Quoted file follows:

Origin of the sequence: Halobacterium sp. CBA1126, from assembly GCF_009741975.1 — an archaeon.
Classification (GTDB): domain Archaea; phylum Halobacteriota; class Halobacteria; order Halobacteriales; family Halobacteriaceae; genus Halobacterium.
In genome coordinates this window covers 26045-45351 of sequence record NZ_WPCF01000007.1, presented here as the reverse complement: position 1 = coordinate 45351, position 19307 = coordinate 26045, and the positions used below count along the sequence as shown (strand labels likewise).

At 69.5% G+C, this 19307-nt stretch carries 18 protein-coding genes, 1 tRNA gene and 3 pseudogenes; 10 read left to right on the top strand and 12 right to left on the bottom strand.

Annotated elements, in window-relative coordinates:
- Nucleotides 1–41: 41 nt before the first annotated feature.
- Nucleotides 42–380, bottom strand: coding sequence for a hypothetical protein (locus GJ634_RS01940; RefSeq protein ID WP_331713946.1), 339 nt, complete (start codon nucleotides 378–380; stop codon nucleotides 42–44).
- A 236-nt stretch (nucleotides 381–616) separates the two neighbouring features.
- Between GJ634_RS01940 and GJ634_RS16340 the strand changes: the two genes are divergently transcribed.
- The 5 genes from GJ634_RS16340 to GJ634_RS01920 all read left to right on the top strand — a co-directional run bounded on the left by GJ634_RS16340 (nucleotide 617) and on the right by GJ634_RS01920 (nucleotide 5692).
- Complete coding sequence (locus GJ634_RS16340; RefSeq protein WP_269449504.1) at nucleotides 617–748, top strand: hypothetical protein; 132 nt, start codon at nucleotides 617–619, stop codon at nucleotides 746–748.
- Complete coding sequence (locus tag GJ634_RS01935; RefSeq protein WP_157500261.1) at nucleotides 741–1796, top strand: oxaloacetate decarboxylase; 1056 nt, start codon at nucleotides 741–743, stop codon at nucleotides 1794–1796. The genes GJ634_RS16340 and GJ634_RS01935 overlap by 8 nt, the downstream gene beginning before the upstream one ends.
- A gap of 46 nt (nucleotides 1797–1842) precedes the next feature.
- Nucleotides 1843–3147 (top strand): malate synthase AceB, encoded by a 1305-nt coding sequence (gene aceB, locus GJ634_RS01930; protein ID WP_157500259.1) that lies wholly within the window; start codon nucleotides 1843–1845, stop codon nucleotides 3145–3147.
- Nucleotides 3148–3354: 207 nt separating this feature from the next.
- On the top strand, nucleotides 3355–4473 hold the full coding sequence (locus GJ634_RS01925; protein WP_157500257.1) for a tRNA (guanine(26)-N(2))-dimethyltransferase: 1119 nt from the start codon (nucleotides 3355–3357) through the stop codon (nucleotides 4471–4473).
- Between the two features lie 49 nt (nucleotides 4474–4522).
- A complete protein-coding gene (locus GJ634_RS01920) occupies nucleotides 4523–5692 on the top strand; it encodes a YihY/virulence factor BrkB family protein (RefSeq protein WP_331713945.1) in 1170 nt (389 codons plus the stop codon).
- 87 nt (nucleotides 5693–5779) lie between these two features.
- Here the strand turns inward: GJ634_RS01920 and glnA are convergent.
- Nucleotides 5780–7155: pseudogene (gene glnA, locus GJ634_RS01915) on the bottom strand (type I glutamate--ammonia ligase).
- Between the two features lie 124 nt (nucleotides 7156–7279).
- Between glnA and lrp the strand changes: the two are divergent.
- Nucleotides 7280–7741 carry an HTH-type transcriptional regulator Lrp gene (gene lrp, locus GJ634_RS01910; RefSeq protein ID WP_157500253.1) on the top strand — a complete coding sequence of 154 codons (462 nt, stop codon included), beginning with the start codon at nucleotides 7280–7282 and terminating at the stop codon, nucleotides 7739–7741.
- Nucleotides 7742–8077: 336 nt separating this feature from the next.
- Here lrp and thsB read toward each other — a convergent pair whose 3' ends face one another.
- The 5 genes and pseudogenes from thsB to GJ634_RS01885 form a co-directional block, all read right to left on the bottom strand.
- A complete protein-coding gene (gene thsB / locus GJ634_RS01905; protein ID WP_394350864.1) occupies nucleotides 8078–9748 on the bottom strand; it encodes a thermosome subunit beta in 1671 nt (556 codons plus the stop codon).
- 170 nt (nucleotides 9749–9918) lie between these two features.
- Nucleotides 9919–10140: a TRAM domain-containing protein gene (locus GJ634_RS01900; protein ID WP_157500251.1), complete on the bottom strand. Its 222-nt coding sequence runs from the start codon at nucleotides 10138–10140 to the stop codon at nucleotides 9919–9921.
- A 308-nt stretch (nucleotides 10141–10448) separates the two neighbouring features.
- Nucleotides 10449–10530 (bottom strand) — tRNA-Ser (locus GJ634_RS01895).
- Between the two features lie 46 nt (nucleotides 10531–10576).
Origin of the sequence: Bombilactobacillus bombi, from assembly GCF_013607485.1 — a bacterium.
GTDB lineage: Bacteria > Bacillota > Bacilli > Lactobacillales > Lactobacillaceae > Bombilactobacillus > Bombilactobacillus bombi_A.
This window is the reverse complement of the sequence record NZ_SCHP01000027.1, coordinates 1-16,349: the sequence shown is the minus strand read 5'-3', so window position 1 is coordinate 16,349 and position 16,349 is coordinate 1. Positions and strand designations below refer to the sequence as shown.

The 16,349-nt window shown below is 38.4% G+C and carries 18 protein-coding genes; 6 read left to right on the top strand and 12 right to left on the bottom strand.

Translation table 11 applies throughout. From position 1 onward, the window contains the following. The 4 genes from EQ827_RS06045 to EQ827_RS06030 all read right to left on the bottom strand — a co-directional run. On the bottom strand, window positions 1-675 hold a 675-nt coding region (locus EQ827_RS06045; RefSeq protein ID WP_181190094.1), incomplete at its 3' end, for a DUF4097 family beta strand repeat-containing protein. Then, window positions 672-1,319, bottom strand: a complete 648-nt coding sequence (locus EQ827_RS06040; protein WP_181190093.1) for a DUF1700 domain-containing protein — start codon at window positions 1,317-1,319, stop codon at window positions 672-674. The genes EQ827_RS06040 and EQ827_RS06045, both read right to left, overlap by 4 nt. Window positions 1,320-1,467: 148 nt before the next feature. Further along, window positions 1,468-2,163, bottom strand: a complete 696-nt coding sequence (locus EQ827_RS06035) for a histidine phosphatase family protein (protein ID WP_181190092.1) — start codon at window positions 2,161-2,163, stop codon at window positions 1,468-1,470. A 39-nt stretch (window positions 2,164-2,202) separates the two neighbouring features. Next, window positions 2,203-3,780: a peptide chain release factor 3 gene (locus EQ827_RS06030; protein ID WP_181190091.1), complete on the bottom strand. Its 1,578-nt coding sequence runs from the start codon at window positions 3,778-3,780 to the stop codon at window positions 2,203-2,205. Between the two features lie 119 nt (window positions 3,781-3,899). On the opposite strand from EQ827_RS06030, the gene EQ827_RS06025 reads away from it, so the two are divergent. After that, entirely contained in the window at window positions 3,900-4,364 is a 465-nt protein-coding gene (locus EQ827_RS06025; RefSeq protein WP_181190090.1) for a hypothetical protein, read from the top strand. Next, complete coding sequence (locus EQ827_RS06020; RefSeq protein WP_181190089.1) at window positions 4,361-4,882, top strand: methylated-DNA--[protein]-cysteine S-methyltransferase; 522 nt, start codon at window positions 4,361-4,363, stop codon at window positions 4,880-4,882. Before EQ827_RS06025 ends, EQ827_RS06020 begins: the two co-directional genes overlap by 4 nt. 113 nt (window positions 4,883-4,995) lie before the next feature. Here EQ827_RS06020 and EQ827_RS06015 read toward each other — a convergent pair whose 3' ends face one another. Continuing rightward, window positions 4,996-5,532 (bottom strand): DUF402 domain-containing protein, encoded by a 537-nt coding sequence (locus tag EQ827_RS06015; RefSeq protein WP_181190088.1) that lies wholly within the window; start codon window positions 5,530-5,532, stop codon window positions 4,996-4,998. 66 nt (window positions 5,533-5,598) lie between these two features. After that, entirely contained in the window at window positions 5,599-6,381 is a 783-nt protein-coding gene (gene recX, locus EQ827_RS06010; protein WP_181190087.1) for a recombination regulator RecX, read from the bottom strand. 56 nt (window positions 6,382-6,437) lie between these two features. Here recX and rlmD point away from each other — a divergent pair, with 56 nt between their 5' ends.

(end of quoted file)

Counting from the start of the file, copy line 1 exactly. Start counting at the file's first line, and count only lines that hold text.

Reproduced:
Origin of the sequence: Halobacterium sp. CBA1126, from assembly GCF_009741975.1 — an archaeon.